Kristy Weaver: Career Day at Sea, June 7, 2012 (After the Journey)

NOAA Teacher at Sea
Kristy Weaver
Aboard The R/V Savannah
May 23 – June 1, 2012

Mission: Reef Fish Survey
Location: Back in Jersey
Date: June 7, 2012

You can be anything you want to be when you grow up!  While I was on the R/V Savannah there were two main types of jobs that people were doing.  There were the scientists and the crew of the ship.  If you think you might like to be a biologist or work on a ship someday these videos may help you to learn more about these jobs.

I would like to introduce you to some of the new friends I made on the ship:

COLLEGE STUDENTS:

Meet Dan- Marine Biology College Student

SCIENTISTS:

Meet David- Fisheries Biologist with NOAA

Meet Warren- Fisheries Biologist with NOAA

 

Meet Zeb- Fisheries Biologist with NOAA

Meet Stephen- Wildlife Biologist with South Carolina’s Department of Natural Resources

Meet Jennifer: Recent Graduate of The College of Charleston and new full time employee at South Carolina’s Department of Natural Resources

CREW OF THE R/V SAVANNAH:

Meet Pete- The First Mate

Meet Captain Raymond

Meet John- Marine Tech

Kristy Weaver: What’s a Reef Fish Survey? May 30, 2012

NOAA Teacher at Sea
Kristy Weaver
Aboard The R/V Savannah
May 23 – June 1, 2012

Mission: Reef Fish Survey
Location: 44 miles off the coast of Jacksonville, FL
Date: May 30, 2012

Current Weather: 80 degrees and sunny

Science and Technology Log

Today is our last full day at sea.  We have caught about 2,000 fish in the past week!  A lot of them were thrown back into the water because we only need to keep a fraction of them for the reef fish survey.  The fish that we keep are studied by the scientists for a few reasons.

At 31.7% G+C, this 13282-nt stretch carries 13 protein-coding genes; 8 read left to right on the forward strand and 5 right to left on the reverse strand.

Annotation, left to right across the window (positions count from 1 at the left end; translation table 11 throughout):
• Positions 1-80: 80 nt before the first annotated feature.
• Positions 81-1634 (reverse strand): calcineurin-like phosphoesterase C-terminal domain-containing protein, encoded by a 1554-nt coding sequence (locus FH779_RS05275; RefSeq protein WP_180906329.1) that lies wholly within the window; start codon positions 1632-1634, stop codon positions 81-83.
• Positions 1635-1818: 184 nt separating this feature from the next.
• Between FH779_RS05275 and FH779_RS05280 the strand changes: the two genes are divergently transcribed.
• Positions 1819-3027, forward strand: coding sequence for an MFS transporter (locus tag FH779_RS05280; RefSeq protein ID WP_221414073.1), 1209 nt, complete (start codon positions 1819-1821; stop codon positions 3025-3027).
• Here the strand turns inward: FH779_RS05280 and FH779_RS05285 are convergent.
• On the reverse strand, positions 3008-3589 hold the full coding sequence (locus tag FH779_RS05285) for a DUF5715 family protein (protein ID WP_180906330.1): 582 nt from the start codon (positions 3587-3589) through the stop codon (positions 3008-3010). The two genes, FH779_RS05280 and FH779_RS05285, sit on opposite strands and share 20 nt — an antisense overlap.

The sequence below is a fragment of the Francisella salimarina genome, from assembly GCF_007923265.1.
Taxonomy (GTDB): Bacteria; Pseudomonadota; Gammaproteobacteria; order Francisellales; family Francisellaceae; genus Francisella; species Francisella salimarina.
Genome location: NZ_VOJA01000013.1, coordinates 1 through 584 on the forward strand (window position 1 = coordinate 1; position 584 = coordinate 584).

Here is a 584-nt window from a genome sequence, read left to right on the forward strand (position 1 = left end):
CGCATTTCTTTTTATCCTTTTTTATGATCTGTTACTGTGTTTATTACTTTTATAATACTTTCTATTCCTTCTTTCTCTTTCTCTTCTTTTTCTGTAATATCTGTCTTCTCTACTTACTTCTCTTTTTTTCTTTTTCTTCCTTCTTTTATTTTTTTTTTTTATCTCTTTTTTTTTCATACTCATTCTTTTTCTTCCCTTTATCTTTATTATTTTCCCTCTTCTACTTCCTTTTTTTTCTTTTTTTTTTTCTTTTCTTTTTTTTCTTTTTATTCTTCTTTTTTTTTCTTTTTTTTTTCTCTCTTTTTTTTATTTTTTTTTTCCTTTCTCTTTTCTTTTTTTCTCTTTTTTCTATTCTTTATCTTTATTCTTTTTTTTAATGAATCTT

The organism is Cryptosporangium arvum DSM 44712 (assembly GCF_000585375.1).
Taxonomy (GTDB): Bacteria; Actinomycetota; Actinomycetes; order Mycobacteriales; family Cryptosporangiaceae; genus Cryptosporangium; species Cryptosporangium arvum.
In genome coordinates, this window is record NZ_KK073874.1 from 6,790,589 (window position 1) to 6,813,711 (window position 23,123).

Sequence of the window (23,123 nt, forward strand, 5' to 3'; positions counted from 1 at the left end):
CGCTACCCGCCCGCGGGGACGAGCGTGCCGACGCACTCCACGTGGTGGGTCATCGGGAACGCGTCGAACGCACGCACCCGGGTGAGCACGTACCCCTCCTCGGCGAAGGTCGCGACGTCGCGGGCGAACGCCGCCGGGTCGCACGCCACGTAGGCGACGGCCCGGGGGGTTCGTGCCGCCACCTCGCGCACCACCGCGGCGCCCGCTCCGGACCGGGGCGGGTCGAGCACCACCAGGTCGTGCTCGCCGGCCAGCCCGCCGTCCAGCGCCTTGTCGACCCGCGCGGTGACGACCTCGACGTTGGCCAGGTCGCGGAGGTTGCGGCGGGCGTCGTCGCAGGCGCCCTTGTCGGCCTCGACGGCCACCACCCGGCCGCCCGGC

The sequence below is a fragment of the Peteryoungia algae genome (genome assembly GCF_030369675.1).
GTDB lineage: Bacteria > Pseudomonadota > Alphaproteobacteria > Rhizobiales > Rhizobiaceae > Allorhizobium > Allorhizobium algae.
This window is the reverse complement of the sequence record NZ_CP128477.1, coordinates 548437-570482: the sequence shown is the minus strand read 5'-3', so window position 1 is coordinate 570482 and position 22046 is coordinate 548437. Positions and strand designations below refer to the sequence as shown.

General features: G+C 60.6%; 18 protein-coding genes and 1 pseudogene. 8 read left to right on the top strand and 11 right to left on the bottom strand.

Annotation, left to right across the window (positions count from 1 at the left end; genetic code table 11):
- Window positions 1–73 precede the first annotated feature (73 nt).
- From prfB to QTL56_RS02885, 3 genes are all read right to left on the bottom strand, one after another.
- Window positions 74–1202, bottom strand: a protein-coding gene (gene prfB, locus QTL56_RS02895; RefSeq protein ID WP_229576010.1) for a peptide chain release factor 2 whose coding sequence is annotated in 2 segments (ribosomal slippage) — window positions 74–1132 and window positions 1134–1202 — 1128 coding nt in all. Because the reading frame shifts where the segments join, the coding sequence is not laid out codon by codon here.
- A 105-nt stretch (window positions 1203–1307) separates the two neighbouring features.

First, every fish we catch is measured and weighed.

David, a fisheries biologist, measures every fish that we catch

Then we have a sheet that tells us which fish we “keep” and which fish we “toss” back into the ocean.

Stephen writes down the length of every fish as David calls out the numbers

After Stephen writes down the length he uses this paper to tell David to keep the fish or toss it back into the ocean

Every fish that we keep gets its own ID number and envelope.

After it gets dark we stop fishing and go inside to the lab to collect information about the fish we caught that day.  Every single fish that we keep gets its own ID number, and gets weighed and measured again.  We write everything down.  These notes are data.

Here I am writing down the length and weight of each fish as Stephen weighs and measures them

When you make observations using your senses you are collecting data too!  Can you think of a time you collected data or made an observation like a scientist?

After we  record the length and weight I give Stephen the envelope and the other scientists come get the fish.

Passing Stephen the envelope for the fish he just measured and weighed

Scientists Jennifer and David take parts of the fish that they will study under a microscope later